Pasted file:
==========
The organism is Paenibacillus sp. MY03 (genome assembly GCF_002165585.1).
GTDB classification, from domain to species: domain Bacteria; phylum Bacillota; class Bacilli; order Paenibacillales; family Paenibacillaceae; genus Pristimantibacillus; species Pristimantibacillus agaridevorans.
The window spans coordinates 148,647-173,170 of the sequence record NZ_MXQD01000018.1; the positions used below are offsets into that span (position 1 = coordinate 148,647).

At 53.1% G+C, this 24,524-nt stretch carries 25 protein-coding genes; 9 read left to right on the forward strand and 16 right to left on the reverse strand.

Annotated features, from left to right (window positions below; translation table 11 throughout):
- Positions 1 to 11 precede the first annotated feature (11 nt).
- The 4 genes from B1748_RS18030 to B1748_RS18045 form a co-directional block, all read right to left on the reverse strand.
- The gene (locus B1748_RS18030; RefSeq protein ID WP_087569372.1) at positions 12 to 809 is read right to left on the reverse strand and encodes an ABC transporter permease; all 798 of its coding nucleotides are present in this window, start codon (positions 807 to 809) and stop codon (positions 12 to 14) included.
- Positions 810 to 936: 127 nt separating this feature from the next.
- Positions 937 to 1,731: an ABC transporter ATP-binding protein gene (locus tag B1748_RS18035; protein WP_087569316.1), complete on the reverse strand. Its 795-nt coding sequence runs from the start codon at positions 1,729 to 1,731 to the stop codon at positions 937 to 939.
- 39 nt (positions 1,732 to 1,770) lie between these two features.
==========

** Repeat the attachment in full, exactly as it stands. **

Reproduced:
The organism is Paenibacillus sp. MY03 (genome assembly GCF_002165585.1).
GTDB classification, from domain to species: domain Bacteria; phylum Bacillota; class Bacilli; order Paenibacillales; family Paenibacillaceae; genus Pristimantibacillus; species Pristimantibacillus agaridevorans.
The window spans coordinates 148,647-173,170 of the sequence record NZ_MXQD01000018.1; the positions used below are offsets into that span (position 1 = coordinate 148,647).

At 53.1% G+C, this 24,524-nt stretch carries 25 protein-coding genes; 9 read left to right on the forward strand and 16 right to left on the reverse strand.

Annotated features, from left to right (window positions below; translation table 11 throughout):
- Positions 1 to 11 precede the first annotated feature (11 nt).
- The 4 genes from B1748_RS18030 to B1748_RS18045 form a co-directional block, all read right to left on the reverse strand.
- The gene (locus B1748_RS18030; RefSeq protein ID WP_087569372.1) at positions 12 to 809 is read right to left on the reverse strand and encodes an ABC transporter permease; all 798 of its coding nucleotides are present in this window, start codon (positions 807 to 809) and stop codon (positions 12 to 14) included.
- Positions 810 to 936: 127 nt separating this feature from the next.
- Positions 937 to 1,731: an ABC transporter ATP-binding protein gene (locus tag B1748_RS18035; protein WP_087569316.1), complete on the reverse strand. Its 795-nt coding sequence runs from the start codon at positions 1,729 to 1,731 to the stop codon at positions 937 to 939.
- 39 nt (positions 1,732 to 1,770) lie between these two features.